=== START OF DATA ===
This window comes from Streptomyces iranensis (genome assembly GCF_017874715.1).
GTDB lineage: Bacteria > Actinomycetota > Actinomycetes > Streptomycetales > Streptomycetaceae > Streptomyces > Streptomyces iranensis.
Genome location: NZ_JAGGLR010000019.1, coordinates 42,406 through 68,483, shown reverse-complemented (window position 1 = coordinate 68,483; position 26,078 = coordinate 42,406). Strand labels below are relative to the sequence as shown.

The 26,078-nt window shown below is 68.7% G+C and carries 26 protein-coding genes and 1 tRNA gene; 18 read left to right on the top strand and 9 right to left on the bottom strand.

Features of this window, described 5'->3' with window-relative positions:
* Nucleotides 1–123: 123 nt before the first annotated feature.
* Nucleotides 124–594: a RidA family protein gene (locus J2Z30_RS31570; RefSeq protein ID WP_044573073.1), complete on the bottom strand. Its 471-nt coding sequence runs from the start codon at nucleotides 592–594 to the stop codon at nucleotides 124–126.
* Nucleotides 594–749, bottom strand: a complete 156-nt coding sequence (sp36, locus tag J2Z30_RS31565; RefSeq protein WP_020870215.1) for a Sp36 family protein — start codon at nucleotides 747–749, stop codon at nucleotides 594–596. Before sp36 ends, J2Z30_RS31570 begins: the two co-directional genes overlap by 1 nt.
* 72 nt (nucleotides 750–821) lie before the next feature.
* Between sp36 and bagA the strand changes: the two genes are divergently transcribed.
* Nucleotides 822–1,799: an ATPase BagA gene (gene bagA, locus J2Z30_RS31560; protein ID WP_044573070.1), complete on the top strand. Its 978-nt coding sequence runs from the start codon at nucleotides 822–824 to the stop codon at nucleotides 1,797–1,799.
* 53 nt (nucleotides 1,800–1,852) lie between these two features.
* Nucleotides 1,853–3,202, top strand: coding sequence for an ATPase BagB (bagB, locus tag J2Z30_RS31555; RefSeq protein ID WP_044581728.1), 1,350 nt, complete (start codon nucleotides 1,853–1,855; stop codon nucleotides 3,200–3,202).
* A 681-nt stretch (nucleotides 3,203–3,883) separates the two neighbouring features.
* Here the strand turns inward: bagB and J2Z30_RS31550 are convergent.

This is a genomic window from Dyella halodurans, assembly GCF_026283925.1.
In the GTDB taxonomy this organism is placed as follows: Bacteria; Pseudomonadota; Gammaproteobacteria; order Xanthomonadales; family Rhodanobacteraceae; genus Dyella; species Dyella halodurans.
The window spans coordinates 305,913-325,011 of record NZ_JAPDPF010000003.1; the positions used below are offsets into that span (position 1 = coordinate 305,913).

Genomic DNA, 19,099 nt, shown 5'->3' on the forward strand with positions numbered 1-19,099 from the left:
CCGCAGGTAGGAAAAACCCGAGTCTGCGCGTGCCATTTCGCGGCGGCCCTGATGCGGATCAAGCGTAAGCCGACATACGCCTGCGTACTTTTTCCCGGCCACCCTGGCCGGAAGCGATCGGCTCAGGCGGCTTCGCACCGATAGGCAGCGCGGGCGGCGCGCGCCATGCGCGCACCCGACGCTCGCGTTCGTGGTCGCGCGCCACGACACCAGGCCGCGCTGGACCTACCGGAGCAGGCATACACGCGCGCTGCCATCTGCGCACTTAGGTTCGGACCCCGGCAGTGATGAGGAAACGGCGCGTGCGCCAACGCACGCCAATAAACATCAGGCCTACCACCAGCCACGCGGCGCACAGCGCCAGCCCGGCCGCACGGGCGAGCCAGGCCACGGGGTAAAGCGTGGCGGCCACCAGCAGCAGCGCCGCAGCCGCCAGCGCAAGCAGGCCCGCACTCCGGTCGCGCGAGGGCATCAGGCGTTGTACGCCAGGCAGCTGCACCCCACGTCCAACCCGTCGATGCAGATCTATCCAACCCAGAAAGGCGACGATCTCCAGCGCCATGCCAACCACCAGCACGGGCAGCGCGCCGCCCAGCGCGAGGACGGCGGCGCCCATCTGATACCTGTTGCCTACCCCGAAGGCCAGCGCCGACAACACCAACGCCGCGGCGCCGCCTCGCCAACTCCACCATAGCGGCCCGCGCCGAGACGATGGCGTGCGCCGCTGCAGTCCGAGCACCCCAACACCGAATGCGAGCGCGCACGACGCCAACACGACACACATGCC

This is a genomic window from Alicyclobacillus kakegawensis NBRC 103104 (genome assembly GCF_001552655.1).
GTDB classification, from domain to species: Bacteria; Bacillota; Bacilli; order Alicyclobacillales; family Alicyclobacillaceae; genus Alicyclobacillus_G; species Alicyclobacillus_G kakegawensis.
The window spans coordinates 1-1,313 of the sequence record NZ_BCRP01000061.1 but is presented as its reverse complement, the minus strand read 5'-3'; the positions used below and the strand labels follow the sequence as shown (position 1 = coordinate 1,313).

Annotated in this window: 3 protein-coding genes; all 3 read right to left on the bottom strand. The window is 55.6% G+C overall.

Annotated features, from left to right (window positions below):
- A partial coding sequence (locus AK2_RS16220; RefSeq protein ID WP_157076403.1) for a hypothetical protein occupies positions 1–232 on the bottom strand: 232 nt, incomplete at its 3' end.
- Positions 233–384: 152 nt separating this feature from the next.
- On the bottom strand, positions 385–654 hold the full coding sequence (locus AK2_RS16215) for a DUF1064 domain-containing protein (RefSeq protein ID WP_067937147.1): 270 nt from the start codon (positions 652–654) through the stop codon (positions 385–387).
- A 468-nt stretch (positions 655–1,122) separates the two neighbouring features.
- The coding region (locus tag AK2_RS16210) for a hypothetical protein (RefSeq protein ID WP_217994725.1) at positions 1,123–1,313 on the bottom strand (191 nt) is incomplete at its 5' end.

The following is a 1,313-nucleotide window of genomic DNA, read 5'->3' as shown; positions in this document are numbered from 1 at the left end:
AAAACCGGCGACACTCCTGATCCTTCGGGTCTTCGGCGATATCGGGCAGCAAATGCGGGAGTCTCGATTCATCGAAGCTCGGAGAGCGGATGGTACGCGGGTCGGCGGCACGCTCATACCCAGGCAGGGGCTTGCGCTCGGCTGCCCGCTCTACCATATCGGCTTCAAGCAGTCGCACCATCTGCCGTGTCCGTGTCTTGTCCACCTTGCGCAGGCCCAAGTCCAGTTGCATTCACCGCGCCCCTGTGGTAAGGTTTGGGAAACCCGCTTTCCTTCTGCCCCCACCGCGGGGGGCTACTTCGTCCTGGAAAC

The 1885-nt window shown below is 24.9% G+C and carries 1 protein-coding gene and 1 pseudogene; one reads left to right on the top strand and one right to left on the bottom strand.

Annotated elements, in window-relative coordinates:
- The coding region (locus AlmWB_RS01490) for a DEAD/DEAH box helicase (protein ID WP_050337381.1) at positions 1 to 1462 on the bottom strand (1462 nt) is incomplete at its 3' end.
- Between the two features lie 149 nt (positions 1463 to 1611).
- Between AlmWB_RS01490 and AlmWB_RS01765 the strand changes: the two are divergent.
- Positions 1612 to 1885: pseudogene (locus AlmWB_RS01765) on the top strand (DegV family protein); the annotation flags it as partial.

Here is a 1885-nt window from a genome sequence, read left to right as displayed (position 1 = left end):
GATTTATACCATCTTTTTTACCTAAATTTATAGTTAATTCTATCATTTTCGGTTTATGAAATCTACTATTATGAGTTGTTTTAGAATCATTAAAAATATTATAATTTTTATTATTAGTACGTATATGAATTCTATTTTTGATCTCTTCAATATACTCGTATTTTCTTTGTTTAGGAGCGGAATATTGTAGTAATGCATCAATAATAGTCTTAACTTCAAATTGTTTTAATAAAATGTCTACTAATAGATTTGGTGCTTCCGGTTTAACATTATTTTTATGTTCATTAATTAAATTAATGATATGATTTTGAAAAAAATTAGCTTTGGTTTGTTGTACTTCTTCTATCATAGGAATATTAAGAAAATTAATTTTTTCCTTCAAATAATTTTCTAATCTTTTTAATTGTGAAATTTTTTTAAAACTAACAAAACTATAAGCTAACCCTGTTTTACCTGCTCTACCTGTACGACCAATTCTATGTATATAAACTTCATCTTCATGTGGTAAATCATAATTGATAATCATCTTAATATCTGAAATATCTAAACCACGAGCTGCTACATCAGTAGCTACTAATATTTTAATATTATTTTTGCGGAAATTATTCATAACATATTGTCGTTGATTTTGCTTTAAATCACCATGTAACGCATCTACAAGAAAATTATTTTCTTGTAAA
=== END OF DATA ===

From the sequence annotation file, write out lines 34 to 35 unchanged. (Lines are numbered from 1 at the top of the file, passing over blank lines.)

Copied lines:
Annotated elements, in window-relative coordinates:
- The coding region (locus AlmWB_RS01490) for a DEAD/DEAH box helicase (protein ID WP_050337381.1) at positions 1 to 1462 on the bottom strand (1462 nt) is incomplete at its 3' end.